Country’s jute sector will get back its lost glory if the existing industries are modernised by enriching them with high tech equipments and other logistic supports.
The factories that currently operate under Bangladesh Jute Mills Corporation (BJMC) should be made properly active instead of establishing new jute mills in the name increasing capacity. Experts came out with the observation at a seminar titled ‘Present Situation of Jute Industry: Problems and Possibilities’ organised by Bangladesh Institute of Labour Studies (BILS) at CIRDAP auditorium in the capital on Sunday.
Mujibur Rahman Bhuiyan, vice president of BILS, presided over the seminar while Shahidullah Chowdhury, member advisor of BILS, presented the keynote paper.
During delivering his keynote speech, Shahidullah Chowdhury said there are 32 jute mills under BJMC and 10 of them are already closed.
Unless these mills are revived and those which are in a vulnerable state are strengthened, the soundness of the jute sector can hardly be brought back, he opined.
He also said the total area of jute lands in the country is currently 14.75 lakh acres while the production is 1.65 million tonnes per annum. Of the total amount, around 1.12 million tonnes are used to meet the local demand, and around 0.25m tonne raw jute worth Tk 1,199 crore is exported.
Moreover, the country annually exports 8.36m tonnes of jute and jute goods while India exports only 1.5m tonnes, meaning that Bangladesh is the top source country that meets the global demand of jute and jute goods, he added.
Renowned scientist Dr Mobarak Ahmed Khan said jute started losing its market due to inception of polythene 50 years back. But it is the time to accelerate jute growth as jute production is gradually increasing.
During 1983-84 fiscal year, the country would export 5.03 lakh tonne jute but now it exports over 8.32 lakh tonnes. It means that the future of country’s jute industry has a good future, he said.
He also said there are some reasons why Bangladesh’s jute has lost its appeal in the market, with one reason being the bad smell coming out of jute goods after a certain period of use. It also becomes distorted at one point of time.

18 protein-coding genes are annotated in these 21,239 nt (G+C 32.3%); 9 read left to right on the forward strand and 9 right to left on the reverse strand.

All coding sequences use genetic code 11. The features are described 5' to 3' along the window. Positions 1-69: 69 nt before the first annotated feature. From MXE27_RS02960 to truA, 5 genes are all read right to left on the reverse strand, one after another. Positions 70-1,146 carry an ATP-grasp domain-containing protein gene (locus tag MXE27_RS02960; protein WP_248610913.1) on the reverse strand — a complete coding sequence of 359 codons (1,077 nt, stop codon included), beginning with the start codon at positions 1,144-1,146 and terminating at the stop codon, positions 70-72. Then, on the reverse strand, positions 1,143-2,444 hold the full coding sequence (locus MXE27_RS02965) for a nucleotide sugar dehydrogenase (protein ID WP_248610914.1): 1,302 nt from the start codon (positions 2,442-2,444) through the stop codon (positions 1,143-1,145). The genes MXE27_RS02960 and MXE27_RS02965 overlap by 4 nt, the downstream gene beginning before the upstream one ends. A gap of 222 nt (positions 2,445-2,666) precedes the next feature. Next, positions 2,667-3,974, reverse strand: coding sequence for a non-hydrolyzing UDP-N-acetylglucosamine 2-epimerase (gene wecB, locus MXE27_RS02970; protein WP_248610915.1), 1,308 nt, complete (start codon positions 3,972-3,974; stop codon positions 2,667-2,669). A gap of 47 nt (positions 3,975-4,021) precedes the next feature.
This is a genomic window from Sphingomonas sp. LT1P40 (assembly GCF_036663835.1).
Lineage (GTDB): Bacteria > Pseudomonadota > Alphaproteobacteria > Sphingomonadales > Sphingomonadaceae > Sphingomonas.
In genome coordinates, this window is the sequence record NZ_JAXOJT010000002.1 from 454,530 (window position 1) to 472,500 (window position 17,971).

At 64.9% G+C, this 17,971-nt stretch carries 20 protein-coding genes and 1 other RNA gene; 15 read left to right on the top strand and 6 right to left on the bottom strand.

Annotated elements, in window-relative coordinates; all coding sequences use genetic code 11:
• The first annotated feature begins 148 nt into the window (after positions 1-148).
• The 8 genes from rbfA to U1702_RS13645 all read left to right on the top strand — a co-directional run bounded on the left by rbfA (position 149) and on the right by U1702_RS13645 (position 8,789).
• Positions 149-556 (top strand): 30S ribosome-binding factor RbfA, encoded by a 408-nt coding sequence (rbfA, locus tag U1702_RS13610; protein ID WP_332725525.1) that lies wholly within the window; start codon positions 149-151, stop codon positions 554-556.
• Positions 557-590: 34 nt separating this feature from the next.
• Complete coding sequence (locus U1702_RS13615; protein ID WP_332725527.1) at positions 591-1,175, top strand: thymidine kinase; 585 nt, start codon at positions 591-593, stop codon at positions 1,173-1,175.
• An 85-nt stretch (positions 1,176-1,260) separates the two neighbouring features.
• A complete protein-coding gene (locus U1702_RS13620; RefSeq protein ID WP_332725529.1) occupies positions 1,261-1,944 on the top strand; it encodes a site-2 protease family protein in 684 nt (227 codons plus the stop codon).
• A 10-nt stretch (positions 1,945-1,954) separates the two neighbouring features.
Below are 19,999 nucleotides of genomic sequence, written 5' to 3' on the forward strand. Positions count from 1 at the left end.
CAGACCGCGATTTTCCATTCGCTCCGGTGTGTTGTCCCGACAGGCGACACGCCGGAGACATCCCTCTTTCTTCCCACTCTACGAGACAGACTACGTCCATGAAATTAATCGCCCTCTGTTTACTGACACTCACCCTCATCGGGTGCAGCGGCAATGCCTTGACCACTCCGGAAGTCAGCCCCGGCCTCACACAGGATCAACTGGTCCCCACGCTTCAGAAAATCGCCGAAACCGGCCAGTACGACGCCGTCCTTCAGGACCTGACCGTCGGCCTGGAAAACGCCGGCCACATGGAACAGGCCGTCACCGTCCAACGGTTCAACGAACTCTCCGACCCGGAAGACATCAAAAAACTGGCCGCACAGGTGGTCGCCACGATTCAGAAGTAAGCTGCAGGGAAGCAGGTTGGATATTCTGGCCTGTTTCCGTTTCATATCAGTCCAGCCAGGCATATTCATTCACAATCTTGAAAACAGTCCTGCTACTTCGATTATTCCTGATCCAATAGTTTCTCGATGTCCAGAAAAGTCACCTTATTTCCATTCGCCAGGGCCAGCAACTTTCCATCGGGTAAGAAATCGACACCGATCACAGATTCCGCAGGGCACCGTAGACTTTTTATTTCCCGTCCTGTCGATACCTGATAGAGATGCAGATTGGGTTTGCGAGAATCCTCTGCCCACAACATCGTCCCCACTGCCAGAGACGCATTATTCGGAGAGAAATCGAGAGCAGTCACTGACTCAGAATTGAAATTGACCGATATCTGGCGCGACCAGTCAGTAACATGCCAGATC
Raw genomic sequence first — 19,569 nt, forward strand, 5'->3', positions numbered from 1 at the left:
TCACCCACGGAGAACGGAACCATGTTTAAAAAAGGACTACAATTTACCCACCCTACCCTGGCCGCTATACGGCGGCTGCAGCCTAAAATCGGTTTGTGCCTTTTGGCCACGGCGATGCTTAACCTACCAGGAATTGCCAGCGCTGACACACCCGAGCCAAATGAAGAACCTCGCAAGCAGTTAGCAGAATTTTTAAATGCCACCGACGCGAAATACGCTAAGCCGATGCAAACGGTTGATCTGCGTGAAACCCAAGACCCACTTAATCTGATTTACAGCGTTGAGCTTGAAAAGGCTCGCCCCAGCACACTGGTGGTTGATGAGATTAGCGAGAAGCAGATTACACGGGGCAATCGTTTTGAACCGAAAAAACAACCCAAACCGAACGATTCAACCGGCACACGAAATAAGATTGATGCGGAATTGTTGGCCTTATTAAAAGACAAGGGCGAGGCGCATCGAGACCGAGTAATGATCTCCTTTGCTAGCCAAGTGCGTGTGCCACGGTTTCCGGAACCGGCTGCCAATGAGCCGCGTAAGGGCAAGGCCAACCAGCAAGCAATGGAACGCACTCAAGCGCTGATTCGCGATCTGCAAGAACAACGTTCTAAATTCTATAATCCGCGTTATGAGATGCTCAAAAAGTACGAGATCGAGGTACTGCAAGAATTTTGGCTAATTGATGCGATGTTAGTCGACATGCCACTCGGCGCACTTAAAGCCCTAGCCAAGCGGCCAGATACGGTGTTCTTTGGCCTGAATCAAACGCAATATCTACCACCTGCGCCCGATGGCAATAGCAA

“Mercedes and Boeing used sheets made of jute fibre on an experimental basis but they also complained of bad odour coming out of it,” Dr Khan said adding that these problems must be solved as soon as possible.
“On the other hand, we cannot add colour to jute as it can hold only 35 percent of colour and the rest gets washed into water” he mentioned by putting forward a solution of it, “But I have invented such chemicals which jute can ensure jute products’ holding 99 percent of added colour. This method can ultimately replace central effluent treatment plant from garments industry”.
“We have already invented jute bag quite similar to polythene bag which has been named as Sonali Bag. This single product can be a global brand of the country.”
But with a low production of jute in the country cannot meet the huge global demand for this biodegradable bag. Therefore it needs to augment jute growth more in the country, he said.
“From jute, we can also produce Lignin, an essential ingredient to produce cosmetic products, which can help reducing import of the product, he suggested.
Dr Khandaker Golum Moazzem, director (research) of Centre for Policy Dialogue, said all the jute factories in the country do not utilise its capacities fully. New technologies, equipments and skilled manpower could revive these factories.
Dr MM Akash, a professor of Dhaka University, said BJMC should be decentralized, corruption in purchasing raw jute should be stopped, jute mills will be leased out like what China does, and skilled people should be injected in this sector.
At the seminar, leaders and workers from different districts of the country were also present.